Contractor Woes

Homeowner complaints that their General Contractor won’t pay attention to them abound. Here’s the 411 on those delay tactics and how to find the right fit when it comes to home improvement projects.
Text by Bill & Sandy Lindsey | May 10, 2018 | Lifestyle

1. Three Bids: The rule of thumb is to get a minimum of three bids, but this may involve contacting 5-7 or more contractors, especially on a big job. You’ll see why below.

2. Initial Response: If you have to hound the GC to come look at your job, don’t. On the other hand, if he says he can’t come out for 2-3 days, but arrives on time, you’re OK to move on to the next step.

3. Bid Delays: If he visits your site promptly but you have to hound him for a bid, just imagine how much you’re going to have to hound him to get work done. Drop him stat.

4. Incomplete Response: If a GC “forgets” to put items into a bid, he’s either not paying enough attention or is a dreaded “change-order artist.” Red flags abound.

5. Change-Order Artist: Expect to hear “Oh, you really need this” or “You really need that” throughout the job as the cost escalates beyond the contracted amount.

6. Check & Recheck: Check their state contractor’s license, talk to their subcontractors and do an online search for client complaints — and any sincere positive testimonials. Always ask for references before signing on the dotted line.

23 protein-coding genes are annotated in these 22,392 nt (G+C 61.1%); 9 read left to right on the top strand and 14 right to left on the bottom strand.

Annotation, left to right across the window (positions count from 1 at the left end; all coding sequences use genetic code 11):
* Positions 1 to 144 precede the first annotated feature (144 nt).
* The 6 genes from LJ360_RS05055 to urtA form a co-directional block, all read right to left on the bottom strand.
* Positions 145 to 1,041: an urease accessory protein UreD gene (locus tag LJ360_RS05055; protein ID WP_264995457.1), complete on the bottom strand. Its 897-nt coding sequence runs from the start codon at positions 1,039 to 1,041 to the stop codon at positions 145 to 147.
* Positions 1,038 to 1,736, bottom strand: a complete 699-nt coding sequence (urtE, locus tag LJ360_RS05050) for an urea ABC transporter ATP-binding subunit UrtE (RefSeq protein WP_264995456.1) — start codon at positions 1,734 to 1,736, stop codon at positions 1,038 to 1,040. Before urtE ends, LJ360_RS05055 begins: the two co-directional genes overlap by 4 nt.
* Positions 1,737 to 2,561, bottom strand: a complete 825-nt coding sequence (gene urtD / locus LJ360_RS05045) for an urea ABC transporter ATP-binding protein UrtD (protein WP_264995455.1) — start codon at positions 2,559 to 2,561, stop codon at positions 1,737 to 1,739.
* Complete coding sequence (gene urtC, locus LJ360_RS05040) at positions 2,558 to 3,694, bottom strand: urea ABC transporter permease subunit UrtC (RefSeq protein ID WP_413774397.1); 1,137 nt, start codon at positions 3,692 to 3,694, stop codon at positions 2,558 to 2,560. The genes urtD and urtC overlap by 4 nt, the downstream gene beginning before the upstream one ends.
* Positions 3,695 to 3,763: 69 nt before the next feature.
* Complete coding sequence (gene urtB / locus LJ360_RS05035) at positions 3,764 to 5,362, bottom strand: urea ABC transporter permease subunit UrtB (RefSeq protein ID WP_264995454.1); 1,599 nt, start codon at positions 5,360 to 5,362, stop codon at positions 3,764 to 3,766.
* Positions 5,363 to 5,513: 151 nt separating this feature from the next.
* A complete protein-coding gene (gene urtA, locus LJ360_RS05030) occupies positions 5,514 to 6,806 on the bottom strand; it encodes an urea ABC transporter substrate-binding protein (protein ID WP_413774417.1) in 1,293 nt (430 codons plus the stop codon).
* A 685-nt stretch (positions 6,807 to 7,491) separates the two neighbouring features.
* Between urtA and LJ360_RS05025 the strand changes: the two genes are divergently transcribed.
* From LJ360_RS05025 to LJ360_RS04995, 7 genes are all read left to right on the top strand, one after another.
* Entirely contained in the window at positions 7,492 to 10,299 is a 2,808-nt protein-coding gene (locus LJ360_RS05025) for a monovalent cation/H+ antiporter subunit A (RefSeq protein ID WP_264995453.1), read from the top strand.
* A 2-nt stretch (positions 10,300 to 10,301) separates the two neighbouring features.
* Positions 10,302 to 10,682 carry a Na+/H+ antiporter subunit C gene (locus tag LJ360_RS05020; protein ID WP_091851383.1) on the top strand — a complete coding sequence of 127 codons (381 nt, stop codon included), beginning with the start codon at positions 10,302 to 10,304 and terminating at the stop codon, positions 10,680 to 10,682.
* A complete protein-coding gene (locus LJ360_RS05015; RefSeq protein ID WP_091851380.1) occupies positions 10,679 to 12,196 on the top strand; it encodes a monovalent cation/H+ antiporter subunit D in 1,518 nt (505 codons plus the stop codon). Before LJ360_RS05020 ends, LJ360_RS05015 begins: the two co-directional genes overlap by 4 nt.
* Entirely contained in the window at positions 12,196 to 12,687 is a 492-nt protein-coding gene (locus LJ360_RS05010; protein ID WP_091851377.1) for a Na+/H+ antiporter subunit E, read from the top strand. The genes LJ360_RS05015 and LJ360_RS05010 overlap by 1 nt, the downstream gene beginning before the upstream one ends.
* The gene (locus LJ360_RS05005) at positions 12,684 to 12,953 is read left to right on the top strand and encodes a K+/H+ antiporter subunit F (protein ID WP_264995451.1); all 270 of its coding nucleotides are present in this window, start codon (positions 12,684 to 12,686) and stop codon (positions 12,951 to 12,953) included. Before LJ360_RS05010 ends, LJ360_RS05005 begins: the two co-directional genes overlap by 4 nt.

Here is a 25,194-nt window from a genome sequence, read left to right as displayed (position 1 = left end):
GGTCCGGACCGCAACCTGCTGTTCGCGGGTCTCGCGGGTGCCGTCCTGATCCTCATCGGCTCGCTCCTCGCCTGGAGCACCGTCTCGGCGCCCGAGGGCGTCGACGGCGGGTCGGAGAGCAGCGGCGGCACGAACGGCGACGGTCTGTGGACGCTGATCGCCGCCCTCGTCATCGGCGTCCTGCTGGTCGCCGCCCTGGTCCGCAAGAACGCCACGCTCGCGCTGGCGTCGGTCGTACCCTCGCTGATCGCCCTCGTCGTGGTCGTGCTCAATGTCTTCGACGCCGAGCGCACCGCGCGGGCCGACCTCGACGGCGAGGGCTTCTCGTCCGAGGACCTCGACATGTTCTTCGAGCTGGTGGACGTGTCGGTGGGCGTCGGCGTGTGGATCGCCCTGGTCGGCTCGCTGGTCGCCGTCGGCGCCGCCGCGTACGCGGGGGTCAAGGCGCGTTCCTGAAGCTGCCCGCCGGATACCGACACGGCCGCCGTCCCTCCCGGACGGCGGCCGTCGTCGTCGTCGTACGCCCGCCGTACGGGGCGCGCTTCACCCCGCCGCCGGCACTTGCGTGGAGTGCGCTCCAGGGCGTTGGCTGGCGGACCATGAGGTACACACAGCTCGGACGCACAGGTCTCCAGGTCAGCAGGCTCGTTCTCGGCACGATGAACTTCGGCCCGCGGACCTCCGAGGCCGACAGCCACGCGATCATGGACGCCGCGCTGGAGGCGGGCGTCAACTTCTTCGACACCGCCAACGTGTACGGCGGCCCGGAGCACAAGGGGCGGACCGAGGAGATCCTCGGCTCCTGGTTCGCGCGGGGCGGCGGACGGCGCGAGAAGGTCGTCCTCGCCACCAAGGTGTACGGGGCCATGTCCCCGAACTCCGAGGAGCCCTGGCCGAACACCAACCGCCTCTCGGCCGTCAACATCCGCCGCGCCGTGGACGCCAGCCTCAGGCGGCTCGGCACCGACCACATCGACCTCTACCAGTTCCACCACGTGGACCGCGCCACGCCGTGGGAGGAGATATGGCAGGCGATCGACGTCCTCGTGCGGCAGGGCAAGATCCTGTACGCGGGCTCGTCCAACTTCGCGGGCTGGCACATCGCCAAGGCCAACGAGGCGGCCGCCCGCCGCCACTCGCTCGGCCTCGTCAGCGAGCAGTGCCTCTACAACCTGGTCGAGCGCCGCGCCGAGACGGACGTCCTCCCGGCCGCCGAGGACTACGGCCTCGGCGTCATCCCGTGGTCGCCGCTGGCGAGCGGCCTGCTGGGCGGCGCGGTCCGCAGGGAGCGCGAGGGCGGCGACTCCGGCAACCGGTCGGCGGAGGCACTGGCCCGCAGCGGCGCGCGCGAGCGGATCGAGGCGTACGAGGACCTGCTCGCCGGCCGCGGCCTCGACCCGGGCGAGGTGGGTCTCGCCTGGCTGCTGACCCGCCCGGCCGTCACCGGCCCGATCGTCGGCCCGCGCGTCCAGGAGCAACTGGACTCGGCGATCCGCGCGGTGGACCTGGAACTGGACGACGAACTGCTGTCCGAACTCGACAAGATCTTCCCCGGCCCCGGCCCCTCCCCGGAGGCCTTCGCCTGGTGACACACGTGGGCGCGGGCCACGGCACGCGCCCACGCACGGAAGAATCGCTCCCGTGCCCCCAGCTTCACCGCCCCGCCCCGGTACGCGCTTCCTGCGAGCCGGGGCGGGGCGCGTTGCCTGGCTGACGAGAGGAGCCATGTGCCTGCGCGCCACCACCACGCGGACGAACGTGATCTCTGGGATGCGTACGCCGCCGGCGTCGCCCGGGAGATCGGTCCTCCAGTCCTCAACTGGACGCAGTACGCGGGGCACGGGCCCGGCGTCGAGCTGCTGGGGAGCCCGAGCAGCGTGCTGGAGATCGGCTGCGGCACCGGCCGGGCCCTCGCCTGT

7. The Contract: Get it all, and we mean all, in writing down to the finest detail such as “new baseboard to match existing.” Never accept a vague proposal even on a minor job.

8. Insurance Proof: Get a copy of the contractor’s insurance. Is the coverage adequate? Does he have workers compensation and general liability coverage?

9. Payment Schedule: The guy wants 50% up front? Forget it. Large projects usually start out at 10-20% at the onset, then similar amounts upon completion of various stages.

10. Skip The Lowball: This is another rule of thumb. If the price is too good to be true, it probably is. The guy is either cutting corners, desperate for work, or planning on raising costs along the way.

11. Subcontractor Savvy: Subcontractors are the norm on most large residential projects, but the more of his own guys he has working on your job, the more control he’ll have over the scheduling. Express your concerns from the get-go.